“Contract noun |ˈkänˌtrakt| a written or spoken agreement, that is intended to be enforceable by law”
The most important element in any real estate transaction is the contract. It defines what both parties agree upon when trading a property. It is without a doubt necessary to have a lawyer handle all the legalities, however you must educate yourself as a homebuyer and take preventative measures.
A contract has six essential elements:
An offer must be communicated to the offeree (second party) before it can be accepted. Likewise, the acceptance must be communicated to the offeror (you) before it can be said that an agreement has been reached. If the offeree attempts to alter the terms of the offer, he or she is in fact making a counter-offer which will have to be accepted by the original offeror before a contract will be formed.
An offeror may revoke his or her offer at any time before it is accepted. If an offeree wants to guarantee that an offeror will keep an offer open for acceptance for any certain period of time, this can be done by means of type of contract known as an option agreement. This is a separate agreement supported by its own consideration (form of payment), in which the person granting the option promises not to revoke the offer until a certain time period has passed. An offer is terminated or expires when any one of the following occurs:
• A time limit is specified in the offer and the offer is not accepted within the limit;
• No time limit is specified in the offer but a reasonable time has passed;
• The offeror revokes the offer and communicates this revocation to the offeree before acceptance;
• Either party becomes insane or dies before the offer is accepted;
• The offeree rejects the offer
An agreement is formed through offer and acceptance, however for the contract to be enforceable, the party trying to enforce the contract must have “paid” or given up something in return for the promise. It is not uncommon to hear someone acquiring title for $1, as it is all about the conditions of the agreement.
3) Intention to enter a binding contract
A binding contract will not come into existence unless it can be shown that the parties intended their agreement to affect their legal relations.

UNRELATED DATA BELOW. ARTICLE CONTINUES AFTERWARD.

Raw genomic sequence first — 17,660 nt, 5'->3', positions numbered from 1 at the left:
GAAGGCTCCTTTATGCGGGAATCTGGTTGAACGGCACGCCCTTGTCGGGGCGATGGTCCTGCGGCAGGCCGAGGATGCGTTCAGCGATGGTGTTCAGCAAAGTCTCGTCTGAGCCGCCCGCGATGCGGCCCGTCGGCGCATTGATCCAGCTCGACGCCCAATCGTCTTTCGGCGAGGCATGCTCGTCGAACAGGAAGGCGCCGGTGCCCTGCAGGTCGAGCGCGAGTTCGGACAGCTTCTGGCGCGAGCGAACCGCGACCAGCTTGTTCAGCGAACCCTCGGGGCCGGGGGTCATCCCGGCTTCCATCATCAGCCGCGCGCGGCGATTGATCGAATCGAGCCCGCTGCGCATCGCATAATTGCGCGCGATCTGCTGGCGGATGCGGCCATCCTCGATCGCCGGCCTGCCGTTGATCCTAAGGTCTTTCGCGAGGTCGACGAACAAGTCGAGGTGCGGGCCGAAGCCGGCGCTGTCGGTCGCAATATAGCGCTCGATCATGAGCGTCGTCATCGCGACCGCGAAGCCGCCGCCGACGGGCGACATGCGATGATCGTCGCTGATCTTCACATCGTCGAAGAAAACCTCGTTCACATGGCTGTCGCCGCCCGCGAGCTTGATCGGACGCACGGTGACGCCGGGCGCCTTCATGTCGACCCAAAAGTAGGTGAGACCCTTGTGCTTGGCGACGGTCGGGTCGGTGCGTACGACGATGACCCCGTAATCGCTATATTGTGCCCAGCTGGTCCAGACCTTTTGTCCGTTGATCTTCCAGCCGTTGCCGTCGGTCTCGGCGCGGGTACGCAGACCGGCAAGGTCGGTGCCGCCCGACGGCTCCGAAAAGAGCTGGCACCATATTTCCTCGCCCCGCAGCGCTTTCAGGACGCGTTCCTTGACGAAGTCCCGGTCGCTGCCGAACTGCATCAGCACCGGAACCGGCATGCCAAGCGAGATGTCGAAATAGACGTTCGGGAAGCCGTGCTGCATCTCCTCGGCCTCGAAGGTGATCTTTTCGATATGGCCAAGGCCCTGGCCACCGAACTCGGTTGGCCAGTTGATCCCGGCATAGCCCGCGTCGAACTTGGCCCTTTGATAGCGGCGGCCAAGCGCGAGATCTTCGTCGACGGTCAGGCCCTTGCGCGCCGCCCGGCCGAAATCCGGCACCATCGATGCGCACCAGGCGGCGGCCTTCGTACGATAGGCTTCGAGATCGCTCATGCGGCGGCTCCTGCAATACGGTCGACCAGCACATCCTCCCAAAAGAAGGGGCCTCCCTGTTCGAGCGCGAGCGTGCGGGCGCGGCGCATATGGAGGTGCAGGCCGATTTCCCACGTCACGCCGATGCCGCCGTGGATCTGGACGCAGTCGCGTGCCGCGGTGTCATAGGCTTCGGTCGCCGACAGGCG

4) Legal and mental capacity of the parties to enter a contract
The law imposes restrictions on the contractual capacity of certain types of persons or bodies, specifically those whose ability to contract may be impaired such as; infants, mentally incompetent persons, and companies or societies.
5) Lawful objective or subject matter
A contract that contravenes the Criminal Code will be void. Contracts involving the breach of civil law, rather than criminal law, are also invalid.
6) Genuine consent
Parties to a contract must genuinely consent to the terms which bind them, meaning the parties must have a clear understanding of the substance of the contract. A lack of genuine consent can negate the contract.
A condition precedent is the formal term for what is commonly called a “subject” clause. The conditions are the most essential terms of the contract, going to the heart or root of the agreement. Essentially, this make the parties’ obligations conditional upon or subject to the happening of certain events. If these events do not occur, the parties are not required to perform.
For example, the property is often sold “subject to” the purchaser being able to obtain financing. If, within the time specified, the purchaser can not obtain financing, the parties have no further obligations under the contract. Until the conditions precedents are fulfilled, waived or not fulfilled, the vendor is not free to sell to another party with out the risk of becoming liable to two purchasers.